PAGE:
The US Supreme Court has decided not to weigh in on the constitutionality of an Oklahoma law limiting access to abortion drugs.
The court had tentatively agreed to hear a challenge to the 2011 statute, which bars doctors from prescribing abortion pills, except as outlined on the FDA label. Before proceeding, however, it asked the Oklahoma Supreme Court to clarify the breadth of the law. Last Tuesday, the state court ruled that the bill effectively bans all abortion drugs, including those used to treat life-threatening ectopic pregnancies, and found that it was unconstitutional.
Update (11/6/2013): David Barton announced Wednesday that he won't run for Congress, despite prodding from tea part activists. "I am deeply honored and humbled by the heartfelt efforts of thousands of people encouraging me to run for the U.S. Senate," he wrote in a statement. "But as important as one seat in the U. S. Senate is, we also have generations of citizens that need to know our constitutional principles and rich heritage. Such education will result in the election of many more constitutionally-minded common-sense patriots in coming years....I will continue to work side-by-side with you in the trenches to educate the nation, while also recruiting, training, and electing a new generation of conservative leaders."
In one of the starkest signs yet of the tea party's take-no-prisoners war on the Republican establishment, conservative activists are pressing controversial historian David Barton to challenge the Senate's No. 2 Republican, John Cornyn (R-Texas). Glenn Beck touted Barton's would-be candidacy and taunted Cornryn on his show last Thursday, saying, "You should quiver in your boots and hide, John."
One of Barton's closest advisors, Rick Green, recently told the National Review Online that more than 1,000 Republican and tea party leaders had asked the historian to enter the race. Green added that Barton would seriously consider running "if the people of Texas speak loud enough," and urged backers to show their support by liking the new "Draft David Barton for Senate" Facebook page. JoAnn Fleming, the executive director of Grassroots America We The People, a Texas tea party group, also weighed in, telling NRO that tea party activists were planning a conference call with Barton in the next week to discuss his possible candidacy. "We need a Constitutional conservative in that seat," she said. "We believe that Senator Cornyn has become part of the establishment and we don't believe that his priorities reflect the priorities of the people of Texas any longer."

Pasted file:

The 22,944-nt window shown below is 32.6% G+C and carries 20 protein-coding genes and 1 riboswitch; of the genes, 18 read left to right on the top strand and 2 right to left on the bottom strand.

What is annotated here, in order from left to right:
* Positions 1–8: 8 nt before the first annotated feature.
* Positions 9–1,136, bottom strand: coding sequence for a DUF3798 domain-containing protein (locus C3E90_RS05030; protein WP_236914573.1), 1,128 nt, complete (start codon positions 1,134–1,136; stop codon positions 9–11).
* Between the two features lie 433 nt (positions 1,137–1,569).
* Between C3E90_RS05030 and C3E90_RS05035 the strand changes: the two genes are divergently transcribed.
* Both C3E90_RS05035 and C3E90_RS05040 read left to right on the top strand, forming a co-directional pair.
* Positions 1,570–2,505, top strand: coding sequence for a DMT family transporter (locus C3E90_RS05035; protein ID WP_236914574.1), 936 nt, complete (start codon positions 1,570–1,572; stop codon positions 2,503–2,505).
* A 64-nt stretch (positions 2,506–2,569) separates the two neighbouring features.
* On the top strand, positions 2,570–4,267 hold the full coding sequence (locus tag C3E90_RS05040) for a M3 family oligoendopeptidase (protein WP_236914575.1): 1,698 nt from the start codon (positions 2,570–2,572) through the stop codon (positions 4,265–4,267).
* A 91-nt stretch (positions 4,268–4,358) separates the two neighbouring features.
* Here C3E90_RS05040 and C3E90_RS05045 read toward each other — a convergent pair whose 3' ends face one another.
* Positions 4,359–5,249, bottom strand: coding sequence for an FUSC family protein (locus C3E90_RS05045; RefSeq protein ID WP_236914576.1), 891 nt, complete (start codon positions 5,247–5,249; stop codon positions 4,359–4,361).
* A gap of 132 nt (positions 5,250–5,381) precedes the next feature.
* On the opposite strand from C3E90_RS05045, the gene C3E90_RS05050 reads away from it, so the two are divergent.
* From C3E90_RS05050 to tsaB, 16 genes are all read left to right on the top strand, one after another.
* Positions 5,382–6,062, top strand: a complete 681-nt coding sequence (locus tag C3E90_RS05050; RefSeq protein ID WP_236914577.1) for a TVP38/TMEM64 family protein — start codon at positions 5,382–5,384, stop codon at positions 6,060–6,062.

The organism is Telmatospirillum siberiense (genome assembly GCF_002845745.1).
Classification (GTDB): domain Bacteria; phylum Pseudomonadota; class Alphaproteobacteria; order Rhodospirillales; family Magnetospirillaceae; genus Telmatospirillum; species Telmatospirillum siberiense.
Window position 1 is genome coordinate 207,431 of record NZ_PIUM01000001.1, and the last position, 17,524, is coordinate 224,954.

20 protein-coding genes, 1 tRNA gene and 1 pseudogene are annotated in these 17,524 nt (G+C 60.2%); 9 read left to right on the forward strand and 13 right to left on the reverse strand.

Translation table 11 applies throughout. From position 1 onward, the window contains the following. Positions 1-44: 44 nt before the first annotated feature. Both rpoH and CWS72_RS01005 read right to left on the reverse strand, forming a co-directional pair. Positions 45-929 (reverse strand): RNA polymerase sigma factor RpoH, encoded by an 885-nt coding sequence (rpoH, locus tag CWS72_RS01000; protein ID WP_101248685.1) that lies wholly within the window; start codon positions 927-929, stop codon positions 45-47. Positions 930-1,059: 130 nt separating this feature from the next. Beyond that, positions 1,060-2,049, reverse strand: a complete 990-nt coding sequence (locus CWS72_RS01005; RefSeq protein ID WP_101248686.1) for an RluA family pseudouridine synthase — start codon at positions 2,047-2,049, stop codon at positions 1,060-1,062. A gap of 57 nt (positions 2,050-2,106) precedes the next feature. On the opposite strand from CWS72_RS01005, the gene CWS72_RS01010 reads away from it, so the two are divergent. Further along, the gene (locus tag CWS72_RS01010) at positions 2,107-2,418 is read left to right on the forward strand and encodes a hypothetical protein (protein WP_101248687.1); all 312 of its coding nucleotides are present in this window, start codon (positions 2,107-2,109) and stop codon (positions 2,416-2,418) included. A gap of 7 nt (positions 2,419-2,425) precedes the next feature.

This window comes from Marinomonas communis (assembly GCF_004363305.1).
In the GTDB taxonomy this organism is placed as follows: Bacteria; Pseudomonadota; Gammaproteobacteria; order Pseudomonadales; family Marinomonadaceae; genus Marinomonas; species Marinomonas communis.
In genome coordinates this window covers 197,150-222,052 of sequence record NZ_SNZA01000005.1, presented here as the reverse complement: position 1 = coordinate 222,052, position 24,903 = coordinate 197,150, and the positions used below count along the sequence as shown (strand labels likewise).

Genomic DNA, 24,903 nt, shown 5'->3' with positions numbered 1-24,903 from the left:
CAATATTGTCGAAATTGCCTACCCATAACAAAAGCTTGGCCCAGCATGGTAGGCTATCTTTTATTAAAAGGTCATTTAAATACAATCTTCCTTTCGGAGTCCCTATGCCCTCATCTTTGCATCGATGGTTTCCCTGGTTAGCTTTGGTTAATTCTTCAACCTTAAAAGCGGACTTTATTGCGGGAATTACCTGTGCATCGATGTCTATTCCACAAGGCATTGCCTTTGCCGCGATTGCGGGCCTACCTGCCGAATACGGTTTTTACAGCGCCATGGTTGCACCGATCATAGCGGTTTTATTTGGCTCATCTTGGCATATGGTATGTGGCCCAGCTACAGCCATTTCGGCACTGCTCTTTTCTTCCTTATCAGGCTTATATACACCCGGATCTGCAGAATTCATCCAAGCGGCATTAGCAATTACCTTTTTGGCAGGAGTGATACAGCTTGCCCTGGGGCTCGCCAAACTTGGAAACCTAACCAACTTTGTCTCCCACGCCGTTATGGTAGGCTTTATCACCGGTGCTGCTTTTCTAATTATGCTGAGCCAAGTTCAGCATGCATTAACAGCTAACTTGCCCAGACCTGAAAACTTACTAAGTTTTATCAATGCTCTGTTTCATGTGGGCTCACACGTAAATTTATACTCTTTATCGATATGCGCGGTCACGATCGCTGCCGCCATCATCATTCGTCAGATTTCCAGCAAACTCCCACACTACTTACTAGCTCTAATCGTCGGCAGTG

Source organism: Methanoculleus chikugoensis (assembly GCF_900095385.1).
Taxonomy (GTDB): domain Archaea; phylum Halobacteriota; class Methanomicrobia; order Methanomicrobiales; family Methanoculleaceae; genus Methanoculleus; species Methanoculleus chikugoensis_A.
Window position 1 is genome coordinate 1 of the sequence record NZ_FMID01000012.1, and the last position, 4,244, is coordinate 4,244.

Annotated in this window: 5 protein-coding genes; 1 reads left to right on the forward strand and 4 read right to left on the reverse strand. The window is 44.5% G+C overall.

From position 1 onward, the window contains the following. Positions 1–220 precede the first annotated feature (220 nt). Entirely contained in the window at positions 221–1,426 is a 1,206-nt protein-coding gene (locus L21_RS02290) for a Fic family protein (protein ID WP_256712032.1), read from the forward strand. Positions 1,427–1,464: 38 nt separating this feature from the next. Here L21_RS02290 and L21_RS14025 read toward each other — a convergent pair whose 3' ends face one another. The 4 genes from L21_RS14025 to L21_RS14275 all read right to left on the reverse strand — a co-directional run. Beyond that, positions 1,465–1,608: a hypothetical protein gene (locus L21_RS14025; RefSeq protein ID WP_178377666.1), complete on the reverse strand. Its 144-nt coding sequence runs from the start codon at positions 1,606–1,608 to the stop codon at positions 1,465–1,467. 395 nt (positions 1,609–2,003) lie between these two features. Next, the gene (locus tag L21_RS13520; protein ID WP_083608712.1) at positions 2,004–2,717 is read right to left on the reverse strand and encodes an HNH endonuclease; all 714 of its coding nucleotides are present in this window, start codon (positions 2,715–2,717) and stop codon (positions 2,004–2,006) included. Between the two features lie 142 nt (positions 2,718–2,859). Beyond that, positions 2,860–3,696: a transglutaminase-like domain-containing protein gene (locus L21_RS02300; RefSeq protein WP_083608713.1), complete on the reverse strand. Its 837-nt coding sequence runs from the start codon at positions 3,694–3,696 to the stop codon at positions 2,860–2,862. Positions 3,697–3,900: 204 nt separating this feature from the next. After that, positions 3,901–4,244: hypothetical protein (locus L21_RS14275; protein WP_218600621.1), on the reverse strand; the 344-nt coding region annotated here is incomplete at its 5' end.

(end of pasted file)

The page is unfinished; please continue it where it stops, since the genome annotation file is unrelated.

Can a state ban a type of abortion, entirely? That's the question the US Supreme Court is now weighing.
In June, the court agreed to hear a challenge to a 2011 Oklahoma law that bars doctors from prescribing abortion drugs, unless they follow the FDA label. Supporters of the bill argue the goal is to protect women's health. "Oklahoma has acted to regulate a dangerous off-label use of a drug regimen that is tied to the deaths of at least eight women," says Mailee Smith, a lawyer for Americans United for Life, which drafted the legislation. But critics maintain the language is so broad it would block access to all abortion drugs—including those used to treat life-threatening ectopic pregnancies. And the Oklahoma Supreme Court agrees. In response to a query from the US Supreme Court, on Tuesday the state court ruled that the bill effectively "bans all medication abortions" and thus is unconstitutional.
It may seem counterintuitive that following the FDA labeling would hamper access. But two of the three most commonly used abortion drugs, misoprostol and methotrexate, were initially approved to treat other conditions. The World Health Organization and independent researchers have since found that they are a safe and effective way to end an early pregnancy, and doctors routinely prescribe them for this purpose. But the drugs' manufacturers never went through the costly process of updating their FDA labels. This is not unusual. Once a drug is approved, the FDA normally doesn't change the label unless new risks come to light. But doctors are free to tailor treatments to reflect the latest research, which is one reason that roughly 20 percent of all outpatient prescriptions are off label.
A state-by-state LOOK AT abortion drug restrictions
Hover over a state to see a breakdown of restrictions in place there. Source: Guttmacher Institute.